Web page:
AI also has great potential for improving the radiology image acquisition process. To ensure that suspicious findings are diagnosed early, image quality is imperative. Poor quality images require follow-up studies that often result in additional delays in rescheduling the exam and potentially exposing the patient to unnecessary radiation. AI-supported guidance on patient positioning, contrast dosing, or image sequencing not only improves patient safety, but it could also result in cost savings over time.
Image interpretation has been the most discussed AI-enhanced portion of the radiology workflow because of its impact on the clinical contribution of the radiologist. Technology advances faster than our legal system, so it remains uncertain how the use of AI will play out in medical-legal cases. Will the attending radiologist be held liable, or will the AI algorithm that the radiologist relied on be liable? What accountability will the company that developed the AI algorithm have—and will that company still be liable when the AI algorithm evolves through machine learning?
Defense attorney Terrence Schafer of Doyle Schafer McMahon LLP suggests the following documentation strategies: “If the radiologist chooses to reject an AI algorithm finding, it is important to document the rationale of the decision to prevent an allegation of disregarding a safeguard that was available to the clinician. Confirm that the radiologist reviewed the area of concern brought to light by the AI algorithm, but document that the clinician in his or her professional judgment disagrees with the AI analysis due to X, Y, and Z reasons. These actions establish the clinician as rendering a carefully considered professional opinion with the advantages of using AI without relying on it exclusively.”
An acceptable method of incorporating AI during image interpretation is having the radiologist initially conduct the interpretation with AI running in the background. Using AI as a backup minimizes any biases that might arise from the AI algorithm while suggesting findings that the radiologist might not have initially identified. Used in this way, AI can be a powerful tool to identify areas that need closer inspection, and it can help capture secondary findings that the radiologist might have missed.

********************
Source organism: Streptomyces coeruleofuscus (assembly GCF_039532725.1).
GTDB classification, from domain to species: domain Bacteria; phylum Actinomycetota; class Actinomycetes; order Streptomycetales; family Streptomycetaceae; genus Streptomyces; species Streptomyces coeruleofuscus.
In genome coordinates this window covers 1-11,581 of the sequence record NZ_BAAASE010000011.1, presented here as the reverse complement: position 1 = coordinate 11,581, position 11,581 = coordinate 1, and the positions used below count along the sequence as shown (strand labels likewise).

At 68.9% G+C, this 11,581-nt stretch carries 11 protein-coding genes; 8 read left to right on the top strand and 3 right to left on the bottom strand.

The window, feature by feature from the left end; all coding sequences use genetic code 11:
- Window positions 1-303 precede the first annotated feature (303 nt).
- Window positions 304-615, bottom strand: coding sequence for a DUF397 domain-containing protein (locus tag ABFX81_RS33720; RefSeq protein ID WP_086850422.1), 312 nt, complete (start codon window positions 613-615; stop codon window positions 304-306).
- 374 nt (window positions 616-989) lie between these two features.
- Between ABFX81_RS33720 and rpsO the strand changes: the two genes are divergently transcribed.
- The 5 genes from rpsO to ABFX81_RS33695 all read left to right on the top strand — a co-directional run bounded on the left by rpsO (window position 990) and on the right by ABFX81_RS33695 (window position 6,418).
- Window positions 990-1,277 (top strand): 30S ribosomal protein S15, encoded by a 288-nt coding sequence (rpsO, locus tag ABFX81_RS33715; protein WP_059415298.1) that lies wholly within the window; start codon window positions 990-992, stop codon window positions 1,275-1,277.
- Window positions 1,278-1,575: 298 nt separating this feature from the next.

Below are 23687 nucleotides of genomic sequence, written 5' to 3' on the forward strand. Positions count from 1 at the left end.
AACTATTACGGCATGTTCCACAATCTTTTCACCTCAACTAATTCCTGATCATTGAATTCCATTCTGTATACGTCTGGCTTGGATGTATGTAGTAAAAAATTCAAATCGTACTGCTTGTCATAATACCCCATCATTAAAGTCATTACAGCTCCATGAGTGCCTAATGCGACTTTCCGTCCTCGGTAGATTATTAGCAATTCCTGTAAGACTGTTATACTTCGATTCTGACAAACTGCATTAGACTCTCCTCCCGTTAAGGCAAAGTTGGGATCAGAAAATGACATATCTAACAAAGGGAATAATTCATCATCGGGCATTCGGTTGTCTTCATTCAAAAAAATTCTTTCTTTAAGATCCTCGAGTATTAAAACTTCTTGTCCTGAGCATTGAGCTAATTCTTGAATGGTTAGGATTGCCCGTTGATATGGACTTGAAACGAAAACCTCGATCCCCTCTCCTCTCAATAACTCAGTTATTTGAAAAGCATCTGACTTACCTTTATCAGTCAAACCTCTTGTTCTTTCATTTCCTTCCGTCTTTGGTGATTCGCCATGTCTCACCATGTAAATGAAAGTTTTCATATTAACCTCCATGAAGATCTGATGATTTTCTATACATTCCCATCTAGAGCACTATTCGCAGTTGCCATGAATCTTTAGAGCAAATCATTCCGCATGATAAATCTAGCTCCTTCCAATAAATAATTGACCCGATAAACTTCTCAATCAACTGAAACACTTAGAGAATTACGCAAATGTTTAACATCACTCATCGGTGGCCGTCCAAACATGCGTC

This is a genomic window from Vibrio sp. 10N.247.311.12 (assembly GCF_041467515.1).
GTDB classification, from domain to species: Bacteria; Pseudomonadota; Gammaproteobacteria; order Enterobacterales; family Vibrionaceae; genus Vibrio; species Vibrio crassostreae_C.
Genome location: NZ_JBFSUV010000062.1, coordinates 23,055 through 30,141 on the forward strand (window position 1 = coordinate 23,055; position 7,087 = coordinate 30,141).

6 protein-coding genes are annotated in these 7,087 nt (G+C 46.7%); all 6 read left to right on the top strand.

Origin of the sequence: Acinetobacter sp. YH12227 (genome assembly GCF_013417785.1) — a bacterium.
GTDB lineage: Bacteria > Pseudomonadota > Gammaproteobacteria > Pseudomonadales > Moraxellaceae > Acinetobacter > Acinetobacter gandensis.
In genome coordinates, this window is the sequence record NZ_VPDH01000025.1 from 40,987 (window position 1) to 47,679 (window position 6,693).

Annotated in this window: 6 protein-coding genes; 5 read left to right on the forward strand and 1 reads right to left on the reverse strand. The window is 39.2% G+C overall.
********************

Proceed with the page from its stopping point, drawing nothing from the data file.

Because radiology reports have potential legal repercussions, AI-assisted reports must be generated with criteria other than simply efficiency. A basic use of an AI-assisted report is integrating relevant information from PACS (picture archiving and communication systems) or the EHR into the designated findings. One example is incorporating the measurements of the patient’s anatomical structure or relevant clinical history for analysis by the radiologist. While information directly from PACS or an EHR is objective, it is important to delineate which portions of the final analysis are independent clinical conclusions and which are the AI-suggested recommendations.
The degree of an organization’s interoperability and standardization will determine the success of its transition to an AI-enabled workflow. Currently, no single standard for AI interoperability exists. On March 3, 2021, the Integrating the Healthcare Enterprise Radiology Technical Committee, in a joint effort between medical imaging societies, industry, and radiology communities, produced a white paper titled AI Interoperability in Imaging. Once finalized, the report will provide a roadmap of the AI interoperability needs and proactively address challenges to adoption of AI in the imaging ecosystem. It is hoped that radiologists will view AI as an asset to their work instead of a threat.
For additional assistance, contact the Department of Patient Safety and Risk Management at (800) 421-2368 or by email.